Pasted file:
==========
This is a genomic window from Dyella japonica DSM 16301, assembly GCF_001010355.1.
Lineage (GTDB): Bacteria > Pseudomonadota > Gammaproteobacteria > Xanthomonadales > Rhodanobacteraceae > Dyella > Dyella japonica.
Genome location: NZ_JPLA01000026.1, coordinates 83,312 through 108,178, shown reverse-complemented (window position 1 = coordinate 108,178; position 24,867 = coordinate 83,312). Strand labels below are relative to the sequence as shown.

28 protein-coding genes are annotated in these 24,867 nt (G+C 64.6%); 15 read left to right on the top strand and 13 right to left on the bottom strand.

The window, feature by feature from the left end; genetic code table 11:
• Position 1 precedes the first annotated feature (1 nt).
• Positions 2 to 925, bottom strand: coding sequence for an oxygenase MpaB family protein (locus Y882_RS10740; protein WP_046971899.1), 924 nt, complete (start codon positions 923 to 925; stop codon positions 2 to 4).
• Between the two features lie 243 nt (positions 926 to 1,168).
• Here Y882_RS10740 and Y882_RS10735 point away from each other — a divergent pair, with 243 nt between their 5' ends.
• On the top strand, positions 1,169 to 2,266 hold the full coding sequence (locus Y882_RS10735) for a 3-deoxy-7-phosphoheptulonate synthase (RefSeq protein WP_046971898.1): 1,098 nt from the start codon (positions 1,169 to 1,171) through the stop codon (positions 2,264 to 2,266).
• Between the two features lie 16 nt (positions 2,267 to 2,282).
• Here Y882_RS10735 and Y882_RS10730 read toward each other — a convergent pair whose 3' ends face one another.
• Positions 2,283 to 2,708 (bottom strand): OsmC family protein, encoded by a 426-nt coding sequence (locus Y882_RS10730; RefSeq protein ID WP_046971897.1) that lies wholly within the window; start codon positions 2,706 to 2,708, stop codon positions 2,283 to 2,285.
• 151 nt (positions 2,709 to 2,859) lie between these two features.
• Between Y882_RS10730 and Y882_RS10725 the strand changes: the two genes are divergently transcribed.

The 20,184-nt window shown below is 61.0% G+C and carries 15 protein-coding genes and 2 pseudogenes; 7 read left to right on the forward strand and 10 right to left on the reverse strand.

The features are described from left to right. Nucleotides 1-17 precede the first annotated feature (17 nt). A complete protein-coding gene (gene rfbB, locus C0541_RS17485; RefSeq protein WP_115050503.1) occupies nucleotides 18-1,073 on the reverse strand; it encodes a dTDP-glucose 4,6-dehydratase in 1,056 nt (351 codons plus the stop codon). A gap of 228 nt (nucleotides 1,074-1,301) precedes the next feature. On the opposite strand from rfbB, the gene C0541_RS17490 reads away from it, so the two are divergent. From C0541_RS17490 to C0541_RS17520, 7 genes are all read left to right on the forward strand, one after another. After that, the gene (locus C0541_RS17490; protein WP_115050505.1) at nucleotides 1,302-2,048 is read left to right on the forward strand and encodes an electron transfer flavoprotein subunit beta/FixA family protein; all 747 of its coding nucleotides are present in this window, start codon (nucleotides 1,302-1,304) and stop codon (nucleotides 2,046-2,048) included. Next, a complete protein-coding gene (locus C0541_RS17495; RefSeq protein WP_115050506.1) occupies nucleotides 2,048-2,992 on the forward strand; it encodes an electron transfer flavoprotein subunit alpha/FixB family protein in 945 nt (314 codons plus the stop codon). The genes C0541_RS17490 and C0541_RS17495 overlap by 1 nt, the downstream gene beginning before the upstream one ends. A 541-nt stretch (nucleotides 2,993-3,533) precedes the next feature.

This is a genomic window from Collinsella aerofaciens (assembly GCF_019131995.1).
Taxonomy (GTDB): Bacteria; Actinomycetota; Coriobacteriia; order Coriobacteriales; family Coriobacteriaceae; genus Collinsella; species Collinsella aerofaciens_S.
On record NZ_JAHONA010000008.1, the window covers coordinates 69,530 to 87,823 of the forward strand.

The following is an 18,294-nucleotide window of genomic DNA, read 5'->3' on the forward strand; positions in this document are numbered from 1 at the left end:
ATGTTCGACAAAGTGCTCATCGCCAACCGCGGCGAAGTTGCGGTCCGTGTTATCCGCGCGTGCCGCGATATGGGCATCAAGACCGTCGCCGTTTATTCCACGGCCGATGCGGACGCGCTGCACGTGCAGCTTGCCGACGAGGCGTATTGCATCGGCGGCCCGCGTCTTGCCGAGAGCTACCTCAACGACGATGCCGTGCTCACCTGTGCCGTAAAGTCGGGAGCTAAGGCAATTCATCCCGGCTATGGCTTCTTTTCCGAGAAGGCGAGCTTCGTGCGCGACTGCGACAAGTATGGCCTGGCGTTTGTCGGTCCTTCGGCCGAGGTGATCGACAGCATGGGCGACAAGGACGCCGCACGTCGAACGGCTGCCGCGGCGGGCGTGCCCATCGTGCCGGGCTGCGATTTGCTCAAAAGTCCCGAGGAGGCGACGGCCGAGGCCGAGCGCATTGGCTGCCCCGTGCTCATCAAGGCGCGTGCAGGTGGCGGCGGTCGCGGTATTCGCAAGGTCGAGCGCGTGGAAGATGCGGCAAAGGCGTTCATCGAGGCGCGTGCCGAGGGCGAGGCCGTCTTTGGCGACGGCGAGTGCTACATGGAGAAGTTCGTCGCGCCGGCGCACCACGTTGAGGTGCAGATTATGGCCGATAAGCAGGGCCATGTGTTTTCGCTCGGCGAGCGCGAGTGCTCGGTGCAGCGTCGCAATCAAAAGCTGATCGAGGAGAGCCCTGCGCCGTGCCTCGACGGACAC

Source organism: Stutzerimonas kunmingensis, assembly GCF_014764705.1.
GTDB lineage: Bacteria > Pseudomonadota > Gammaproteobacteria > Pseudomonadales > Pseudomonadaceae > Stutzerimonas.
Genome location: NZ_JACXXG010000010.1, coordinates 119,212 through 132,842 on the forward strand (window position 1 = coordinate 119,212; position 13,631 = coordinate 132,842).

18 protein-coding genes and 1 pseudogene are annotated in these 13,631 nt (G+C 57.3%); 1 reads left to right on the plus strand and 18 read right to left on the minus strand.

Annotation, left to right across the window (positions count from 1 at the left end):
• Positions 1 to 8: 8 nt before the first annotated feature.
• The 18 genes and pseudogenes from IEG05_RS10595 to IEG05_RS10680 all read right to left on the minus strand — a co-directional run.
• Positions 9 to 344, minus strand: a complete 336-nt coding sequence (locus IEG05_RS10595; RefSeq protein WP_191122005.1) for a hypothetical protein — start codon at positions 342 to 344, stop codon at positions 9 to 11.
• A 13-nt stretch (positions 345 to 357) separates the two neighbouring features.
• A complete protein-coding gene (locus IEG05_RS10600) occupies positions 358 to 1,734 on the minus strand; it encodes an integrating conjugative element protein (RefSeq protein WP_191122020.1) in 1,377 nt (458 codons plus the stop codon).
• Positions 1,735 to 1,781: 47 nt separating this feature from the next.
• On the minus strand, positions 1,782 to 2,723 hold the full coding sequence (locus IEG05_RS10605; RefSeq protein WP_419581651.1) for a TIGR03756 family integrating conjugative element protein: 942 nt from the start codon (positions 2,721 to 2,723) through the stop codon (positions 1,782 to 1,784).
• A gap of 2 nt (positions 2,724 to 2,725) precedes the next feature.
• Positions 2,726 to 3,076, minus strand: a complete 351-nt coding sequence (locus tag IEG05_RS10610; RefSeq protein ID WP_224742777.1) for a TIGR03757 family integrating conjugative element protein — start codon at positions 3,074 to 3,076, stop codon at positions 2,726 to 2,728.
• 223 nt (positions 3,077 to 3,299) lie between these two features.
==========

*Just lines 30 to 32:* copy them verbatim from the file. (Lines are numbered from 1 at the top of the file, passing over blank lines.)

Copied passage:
• Positions 9 to 344, minus strand: a complete 336-nt coding sequence (locus IEG05_RS10595; RefSeq protein WP_191122005.1) for a hypothetical protein — start codon at positions 342 to 344, stop codon at positions 9 to 11.
• A 13-nt stretch (positions 345 to 357) separates the two neighbouring features.
• A complete protein-coding gene (locus IEG05_RS10600) occupies positions 358 to 1,734 on the minus strand; it encodes an integrating conjugative element protein (RefSeq protein WP_191122020.1) in 1,377 nt (458 codons plus the stop codon).